This photograph is so worthy of study because the small refreshment stands, dance halls, illegal saloons, and “fakir booths” in or near the “Minnehaha Midway” were nearly never photographed. Only a handful of images from the era have come to light so far.
We don’t know who ran these businesses. But there probably is a little more information about the left-hand, southern pavilion. We probably have another picture of it. Like nearly all of these Midway pictures, this is considered to be a unique, one-of-a-kind image:
Is this the “Lunches” pavilion? That’s the most likely guess. We see tables and curved back chairs in both the MNHS picture and the Cracker Jack picture. The aesthetic of displaying plenty of advertising is clear in both. And we know where this isn’t: It’s not the Park Board’s work in their two refreshment pavilions, not the burned down pavilion from 1903-1904, nor the second one from 1905. That second one is still standing, after all.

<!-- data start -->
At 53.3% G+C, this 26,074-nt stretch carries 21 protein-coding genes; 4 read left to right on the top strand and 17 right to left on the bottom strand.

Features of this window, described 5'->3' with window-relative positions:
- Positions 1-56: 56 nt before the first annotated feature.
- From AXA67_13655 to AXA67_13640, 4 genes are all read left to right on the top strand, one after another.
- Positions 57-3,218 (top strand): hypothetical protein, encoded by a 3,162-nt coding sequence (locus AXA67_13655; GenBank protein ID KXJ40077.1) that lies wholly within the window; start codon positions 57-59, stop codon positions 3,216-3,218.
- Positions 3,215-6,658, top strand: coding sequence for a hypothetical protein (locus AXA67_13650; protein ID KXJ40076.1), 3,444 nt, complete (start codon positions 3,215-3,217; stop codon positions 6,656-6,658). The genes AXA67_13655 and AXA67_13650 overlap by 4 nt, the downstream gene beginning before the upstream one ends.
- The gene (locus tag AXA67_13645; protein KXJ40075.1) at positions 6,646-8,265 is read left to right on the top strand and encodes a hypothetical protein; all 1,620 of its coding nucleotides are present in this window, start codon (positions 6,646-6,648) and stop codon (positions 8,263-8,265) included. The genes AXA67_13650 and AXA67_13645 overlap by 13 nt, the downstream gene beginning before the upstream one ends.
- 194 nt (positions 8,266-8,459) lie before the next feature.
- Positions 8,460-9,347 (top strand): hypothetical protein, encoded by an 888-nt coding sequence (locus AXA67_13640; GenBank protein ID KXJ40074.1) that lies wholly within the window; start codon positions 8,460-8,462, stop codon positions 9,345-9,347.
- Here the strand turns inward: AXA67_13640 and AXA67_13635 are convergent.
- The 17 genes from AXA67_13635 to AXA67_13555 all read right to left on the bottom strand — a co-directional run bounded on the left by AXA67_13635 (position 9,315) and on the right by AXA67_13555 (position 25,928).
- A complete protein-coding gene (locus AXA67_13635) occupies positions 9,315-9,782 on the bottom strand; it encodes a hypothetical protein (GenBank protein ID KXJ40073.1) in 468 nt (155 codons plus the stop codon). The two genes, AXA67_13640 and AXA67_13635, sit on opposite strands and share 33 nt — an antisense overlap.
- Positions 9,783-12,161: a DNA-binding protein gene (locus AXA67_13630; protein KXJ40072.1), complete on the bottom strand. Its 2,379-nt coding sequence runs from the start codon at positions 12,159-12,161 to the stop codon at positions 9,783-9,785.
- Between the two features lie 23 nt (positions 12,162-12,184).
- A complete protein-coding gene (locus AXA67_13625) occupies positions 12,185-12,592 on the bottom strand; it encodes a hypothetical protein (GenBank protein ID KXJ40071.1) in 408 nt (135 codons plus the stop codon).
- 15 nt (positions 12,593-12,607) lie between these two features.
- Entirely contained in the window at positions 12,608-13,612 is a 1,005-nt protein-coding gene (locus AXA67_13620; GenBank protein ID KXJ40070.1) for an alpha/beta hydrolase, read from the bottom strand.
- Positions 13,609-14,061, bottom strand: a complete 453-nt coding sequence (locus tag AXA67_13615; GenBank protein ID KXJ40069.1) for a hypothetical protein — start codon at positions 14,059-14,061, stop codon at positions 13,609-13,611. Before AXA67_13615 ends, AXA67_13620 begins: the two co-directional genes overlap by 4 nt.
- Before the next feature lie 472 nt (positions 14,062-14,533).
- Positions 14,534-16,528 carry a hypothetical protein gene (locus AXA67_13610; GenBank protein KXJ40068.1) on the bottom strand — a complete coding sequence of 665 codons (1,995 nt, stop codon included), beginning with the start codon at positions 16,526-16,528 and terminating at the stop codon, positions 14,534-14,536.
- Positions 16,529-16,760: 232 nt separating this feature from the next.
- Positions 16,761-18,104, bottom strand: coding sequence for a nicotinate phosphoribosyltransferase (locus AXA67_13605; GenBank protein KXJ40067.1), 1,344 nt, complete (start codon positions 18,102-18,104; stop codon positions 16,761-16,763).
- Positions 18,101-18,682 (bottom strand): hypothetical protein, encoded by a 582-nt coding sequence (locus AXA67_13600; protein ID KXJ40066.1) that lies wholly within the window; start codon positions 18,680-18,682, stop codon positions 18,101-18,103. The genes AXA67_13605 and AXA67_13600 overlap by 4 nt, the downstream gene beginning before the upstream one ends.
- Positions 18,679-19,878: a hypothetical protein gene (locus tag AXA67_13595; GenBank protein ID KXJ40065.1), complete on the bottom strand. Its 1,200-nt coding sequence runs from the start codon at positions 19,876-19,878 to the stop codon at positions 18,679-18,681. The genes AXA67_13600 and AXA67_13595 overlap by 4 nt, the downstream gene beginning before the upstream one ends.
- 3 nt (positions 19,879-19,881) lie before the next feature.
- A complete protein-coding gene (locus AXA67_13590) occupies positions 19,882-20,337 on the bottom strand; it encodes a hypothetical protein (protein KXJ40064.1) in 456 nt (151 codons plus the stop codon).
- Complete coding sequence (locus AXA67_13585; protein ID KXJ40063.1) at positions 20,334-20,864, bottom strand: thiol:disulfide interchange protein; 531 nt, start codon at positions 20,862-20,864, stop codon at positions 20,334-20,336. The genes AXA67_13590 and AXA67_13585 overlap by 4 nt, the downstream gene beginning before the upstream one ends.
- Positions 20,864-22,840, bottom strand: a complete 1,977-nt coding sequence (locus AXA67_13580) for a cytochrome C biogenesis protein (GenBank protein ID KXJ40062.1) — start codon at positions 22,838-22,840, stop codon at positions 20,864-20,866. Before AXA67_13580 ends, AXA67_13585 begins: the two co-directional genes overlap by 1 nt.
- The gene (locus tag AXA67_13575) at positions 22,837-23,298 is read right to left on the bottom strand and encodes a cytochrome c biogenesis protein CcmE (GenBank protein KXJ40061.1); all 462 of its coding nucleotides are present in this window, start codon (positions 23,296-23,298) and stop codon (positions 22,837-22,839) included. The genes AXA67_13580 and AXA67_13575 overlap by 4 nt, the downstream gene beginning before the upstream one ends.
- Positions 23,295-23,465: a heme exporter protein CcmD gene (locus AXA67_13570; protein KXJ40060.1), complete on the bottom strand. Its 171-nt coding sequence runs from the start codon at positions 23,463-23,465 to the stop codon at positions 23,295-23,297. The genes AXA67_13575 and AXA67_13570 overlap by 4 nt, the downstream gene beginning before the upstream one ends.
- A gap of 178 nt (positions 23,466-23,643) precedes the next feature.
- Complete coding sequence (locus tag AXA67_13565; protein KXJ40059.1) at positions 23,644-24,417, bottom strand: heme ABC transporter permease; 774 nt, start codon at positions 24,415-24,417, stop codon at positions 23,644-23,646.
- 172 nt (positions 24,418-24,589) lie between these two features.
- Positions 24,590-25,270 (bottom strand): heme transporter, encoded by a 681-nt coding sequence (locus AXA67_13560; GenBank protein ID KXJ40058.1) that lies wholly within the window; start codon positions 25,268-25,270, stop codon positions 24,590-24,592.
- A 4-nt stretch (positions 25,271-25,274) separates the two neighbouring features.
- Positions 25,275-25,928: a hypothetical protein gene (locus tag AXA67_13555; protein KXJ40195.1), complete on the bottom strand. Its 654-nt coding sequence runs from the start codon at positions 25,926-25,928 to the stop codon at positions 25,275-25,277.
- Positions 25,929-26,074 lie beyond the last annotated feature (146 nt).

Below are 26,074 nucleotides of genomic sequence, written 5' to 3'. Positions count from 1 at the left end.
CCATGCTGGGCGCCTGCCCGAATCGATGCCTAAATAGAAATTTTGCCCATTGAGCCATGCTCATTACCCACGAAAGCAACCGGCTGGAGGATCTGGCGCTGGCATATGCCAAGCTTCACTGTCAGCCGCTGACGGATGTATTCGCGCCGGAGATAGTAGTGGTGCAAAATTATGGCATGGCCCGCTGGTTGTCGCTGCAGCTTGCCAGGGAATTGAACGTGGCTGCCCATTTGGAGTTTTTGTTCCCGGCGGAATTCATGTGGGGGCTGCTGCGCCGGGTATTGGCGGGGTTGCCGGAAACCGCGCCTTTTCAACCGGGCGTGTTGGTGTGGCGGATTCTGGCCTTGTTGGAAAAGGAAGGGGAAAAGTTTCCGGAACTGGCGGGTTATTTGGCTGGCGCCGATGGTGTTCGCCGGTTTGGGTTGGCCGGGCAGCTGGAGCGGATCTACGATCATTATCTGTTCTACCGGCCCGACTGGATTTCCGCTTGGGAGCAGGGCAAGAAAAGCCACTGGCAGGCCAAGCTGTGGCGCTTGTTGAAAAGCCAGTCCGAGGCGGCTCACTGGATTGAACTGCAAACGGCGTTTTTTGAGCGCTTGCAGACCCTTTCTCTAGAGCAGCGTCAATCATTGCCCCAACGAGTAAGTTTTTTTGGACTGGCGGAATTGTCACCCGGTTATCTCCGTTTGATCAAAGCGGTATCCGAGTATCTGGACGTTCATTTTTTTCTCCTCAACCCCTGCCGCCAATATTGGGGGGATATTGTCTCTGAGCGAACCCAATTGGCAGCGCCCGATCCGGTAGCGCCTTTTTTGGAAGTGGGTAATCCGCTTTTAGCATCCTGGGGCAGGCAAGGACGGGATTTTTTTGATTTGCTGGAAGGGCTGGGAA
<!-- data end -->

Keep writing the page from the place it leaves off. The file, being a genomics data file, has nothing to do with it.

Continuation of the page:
There’s a bit of question about the supports for the roof. In the Cracker Jack picture, the supports appear to have a slight curve which we only see in the “Lunches” picture when looking at the Depot, not the pavilion. But, since we are not looking at the exact same uprights in both pictures, there’s room to believe that these are both the same pavilion in these pictures.
Still looking at this intriguing image, it seems that the businesses beyond the railroad depot appear on a map from the Rascher Insurance Co. that fellow historian Stefan Songstad found at the MNHS library. The original map was printed in 1892, but it was revised multiple times.